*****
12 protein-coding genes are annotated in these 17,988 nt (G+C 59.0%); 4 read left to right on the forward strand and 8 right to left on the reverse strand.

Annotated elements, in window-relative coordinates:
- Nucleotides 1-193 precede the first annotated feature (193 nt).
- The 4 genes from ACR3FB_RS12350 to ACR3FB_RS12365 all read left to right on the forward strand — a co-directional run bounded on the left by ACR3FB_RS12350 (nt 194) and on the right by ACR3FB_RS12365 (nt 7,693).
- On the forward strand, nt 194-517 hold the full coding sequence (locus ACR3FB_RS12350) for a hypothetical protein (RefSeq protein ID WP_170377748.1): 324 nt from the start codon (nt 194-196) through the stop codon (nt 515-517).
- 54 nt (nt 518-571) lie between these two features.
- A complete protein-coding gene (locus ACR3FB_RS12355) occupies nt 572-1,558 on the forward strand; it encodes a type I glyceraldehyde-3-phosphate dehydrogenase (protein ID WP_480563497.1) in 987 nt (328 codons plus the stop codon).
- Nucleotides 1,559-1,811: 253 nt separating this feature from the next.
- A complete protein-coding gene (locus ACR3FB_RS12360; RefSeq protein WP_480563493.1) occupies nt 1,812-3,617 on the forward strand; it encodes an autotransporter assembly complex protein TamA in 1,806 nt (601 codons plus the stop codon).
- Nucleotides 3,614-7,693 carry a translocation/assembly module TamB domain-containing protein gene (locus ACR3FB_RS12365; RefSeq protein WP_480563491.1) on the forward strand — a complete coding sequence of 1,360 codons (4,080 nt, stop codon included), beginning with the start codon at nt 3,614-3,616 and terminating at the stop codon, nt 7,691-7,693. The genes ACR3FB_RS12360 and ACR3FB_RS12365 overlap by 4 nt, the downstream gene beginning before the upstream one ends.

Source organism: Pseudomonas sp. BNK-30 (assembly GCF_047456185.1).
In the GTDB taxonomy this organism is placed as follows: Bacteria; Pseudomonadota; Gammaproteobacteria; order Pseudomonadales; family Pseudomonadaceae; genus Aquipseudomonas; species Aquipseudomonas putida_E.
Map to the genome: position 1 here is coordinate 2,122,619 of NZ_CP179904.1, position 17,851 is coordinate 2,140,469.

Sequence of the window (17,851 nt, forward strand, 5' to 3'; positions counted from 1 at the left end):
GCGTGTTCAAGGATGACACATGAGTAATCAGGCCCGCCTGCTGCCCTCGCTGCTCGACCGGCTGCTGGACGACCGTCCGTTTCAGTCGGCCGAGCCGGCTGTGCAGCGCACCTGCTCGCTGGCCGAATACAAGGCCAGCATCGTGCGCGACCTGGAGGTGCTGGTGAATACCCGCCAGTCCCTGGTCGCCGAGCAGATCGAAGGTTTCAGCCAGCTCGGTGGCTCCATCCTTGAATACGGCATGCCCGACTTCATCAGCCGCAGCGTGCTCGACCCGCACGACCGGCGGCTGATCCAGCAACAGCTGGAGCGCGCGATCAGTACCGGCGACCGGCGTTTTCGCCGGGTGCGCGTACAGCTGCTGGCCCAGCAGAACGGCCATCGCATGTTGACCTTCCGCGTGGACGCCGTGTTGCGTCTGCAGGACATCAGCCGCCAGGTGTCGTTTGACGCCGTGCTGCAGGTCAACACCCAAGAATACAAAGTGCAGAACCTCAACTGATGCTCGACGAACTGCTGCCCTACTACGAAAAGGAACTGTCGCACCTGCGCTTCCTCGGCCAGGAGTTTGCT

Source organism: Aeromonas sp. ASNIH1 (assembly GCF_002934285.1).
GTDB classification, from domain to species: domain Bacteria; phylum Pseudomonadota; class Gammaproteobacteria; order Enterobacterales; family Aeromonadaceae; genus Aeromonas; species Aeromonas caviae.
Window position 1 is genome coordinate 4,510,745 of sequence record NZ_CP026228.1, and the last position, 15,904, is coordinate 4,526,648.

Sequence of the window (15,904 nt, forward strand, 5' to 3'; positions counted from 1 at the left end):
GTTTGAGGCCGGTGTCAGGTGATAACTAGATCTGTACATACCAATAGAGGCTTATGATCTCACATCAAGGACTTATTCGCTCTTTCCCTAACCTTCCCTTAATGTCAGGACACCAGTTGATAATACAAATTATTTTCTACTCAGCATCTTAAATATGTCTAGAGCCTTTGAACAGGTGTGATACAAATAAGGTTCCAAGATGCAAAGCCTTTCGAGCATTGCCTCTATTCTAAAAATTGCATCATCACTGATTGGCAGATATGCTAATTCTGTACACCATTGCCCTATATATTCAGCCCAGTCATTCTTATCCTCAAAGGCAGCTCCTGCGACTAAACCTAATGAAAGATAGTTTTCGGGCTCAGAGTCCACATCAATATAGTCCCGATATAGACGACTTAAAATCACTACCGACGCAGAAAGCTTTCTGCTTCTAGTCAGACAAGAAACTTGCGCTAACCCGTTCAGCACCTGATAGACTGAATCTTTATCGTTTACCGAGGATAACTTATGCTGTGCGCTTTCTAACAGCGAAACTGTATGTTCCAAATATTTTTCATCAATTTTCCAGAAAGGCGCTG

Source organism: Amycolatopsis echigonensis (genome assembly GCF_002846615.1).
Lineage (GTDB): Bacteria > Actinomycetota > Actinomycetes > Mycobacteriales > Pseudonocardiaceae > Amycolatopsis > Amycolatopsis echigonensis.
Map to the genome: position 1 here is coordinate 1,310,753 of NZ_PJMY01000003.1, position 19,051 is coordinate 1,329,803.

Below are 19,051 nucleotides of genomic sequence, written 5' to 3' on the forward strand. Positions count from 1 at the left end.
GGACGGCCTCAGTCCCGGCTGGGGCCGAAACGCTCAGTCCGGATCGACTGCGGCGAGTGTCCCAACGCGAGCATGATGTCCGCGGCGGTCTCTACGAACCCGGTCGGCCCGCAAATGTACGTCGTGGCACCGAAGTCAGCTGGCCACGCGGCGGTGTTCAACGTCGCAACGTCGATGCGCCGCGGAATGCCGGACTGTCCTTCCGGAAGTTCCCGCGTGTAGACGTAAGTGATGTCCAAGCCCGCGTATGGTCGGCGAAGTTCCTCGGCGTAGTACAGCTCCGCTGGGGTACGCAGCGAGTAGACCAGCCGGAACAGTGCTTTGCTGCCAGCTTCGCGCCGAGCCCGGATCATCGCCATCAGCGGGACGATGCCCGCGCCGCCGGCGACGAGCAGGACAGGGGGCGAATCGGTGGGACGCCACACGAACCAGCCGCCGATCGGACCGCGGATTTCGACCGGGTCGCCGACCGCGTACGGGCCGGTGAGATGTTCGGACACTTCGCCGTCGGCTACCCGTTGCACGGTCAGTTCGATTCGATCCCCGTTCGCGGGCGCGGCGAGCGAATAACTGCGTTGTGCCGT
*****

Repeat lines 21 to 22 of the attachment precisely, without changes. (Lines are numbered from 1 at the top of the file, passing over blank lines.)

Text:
Source organism: Amycolatopsis echigonensis (genome assembly GCF_002846615.1).
Lineage (GTDB): Bacteria > Actinomycetota > Actinomycetes > Mycobacteriales > Pseudonocardiaceae > Amycolatopsis > Amycolatopsis echigonensis.